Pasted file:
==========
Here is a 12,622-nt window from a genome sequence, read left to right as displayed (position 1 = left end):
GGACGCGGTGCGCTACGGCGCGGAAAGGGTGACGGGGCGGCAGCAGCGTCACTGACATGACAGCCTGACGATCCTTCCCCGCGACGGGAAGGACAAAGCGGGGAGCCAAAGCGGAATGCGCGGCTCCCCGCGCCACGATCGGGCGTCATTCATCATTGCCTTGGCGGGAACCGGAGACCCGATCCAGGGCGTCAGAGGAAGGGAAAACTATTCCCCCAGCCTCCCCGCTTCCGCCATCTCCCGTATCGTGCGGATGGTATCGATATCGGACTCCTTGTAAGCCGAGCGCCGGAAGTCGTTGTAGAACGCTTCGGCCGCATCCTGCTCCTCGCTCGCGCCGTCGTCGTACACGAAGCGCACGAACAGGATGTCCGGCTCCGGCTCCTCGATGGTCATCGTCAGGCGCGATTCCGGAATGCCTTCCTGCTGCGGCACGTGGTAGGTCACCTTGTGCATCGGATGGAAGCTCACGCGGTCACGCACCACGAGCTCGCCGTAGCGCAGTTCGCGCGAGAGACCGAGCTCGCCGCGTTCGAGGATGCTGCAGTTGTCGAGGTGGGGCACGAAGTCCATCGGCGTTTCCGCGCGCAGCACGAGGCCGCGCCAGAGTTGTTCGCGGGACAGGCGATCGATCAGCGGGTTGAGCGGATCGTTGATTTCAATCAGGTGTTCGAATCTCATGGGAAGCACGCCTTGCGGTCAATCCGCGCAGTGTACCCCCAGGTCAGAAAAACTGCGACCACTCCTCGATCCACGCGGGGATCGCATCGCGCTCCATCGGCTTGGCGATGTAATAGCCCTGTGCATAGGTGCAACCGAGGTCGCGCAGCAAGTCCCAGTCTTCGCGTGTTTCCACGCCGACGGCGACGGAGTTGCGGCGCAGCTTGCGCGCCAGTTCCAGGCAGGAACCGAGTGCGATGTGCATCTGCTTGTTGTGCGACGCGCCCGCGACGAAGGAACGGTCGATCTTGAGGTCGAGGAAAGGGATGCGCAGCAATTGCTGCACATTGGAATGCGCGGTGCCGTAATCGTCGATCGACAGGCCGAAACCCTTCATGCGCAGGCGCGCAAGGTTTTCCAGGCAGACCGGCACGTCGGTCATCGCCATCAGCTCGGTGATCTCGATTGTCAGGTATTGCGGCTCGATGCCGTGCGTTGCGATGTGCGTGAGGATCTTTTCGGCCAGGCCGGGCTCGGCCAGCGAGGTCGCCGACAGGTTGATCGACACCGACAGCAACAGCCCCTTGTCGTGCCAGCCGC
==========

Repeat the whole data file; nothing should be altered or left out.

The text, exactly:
Here is a 12,622-nt window from a genome sequence, read left to right as displayed (position 1 = left end):
GGACGCGGTGCGCTACGGCGCGGAAAGGGTGACGGGGCGGCAGCAGCGTCACTGACATGACAGCCTGACGATCCTTCCCCGCGACGGGAAGGACAAAGCGGGGAGCCAAAGCGGAATGCGCGGCTCCCCGCGCCACGATCGGGCGTCATTCATCATTGCCTTGGCGGGAACCGGAGACCCGATCCAGGGCGTCAGAGGAAGGGAAAACTATTCCCCCAGCCTCCCCGCTTCCGCCATCTCCCGTATCGTGCGGATGGTATCGATATCGGACTCCTTGTAAGCCGAGCGCCGGAAGTCGTTGTAGAACGCTTCGGCCGCATCCTGCTCCTCGCTCGCGCCGTCGTCGTACACGAAGCGCACGAACAGGATGTCCGGCTCCGGCTCCTCGATGGTCATCGTCAGGCGCGATTCCGGAATGCCTTCCTGCTGCGGCACGTGGTAGGTCACCTTGTGCATCGGATGGAAGCTCACGCGGTCACGCACCACGAGCTCGCCGTAGCGCAGTTCGCGCGAGAGACCGAGCTCGCCGCGTTCGAGGATGCTGCAGTTGTCGAGGTGGGGCACGAAGTCCATCGGCGTTTCCGCGCGCAGCACGAGGCCGCGCCAGAGTTGTTCGCGGGACAGGCGATCGATCAGCGGGTTGAGCGGATCGTTGATTTCAATCAGGTGTTCGAATCTCATGGGAAGCACGCCTTGCGGTCAATCCGCGCAGTGTACCCCCAGGTCAGAAAAACTGCGACCACTCCTCGATCCACGCGGGGATCGCATCGCGCTCCATCGGCTTGGCGATGTAATAGCCCTGTGCATAGGTGCAACCGAGGTCGCGCAGCAAGTCCCAGTCTTCGCGTGTTTCCACGCCGACGGCGACGGAGTTGCGGCGCAGCTTGCGCGCCAGTTCCAGGCAGGAACCGAGTGCGATGTGCATCTGCTTGTTGTGCGACGCGCCCGCGACGAAGGAACGGTCGATCTTGAGGTCGAGGAAAGGGATGCGCAGCAATTGCTGCACATTGGAATGCGCGGTGCCGTAATCGTCGATCGACAGGCCGAAACCCTTCATGCGCAGGCGCGCAAGGTTTTCCAGGCAGACCGGCACGTCGGTCATCGCCATCAGCTCGGTGATCTCGATTGTCAGGTATTGCGGCTCGATGCCGTGCGTTGCGATGTGCGTGAGGATCTTTTCGGCCAGGCCGGGCTCGGCCAGCGAGGTCGCCGACAGGTTGATCGACACCGACAGCAACAGCCCCTTGTCGTGCCAGCCGC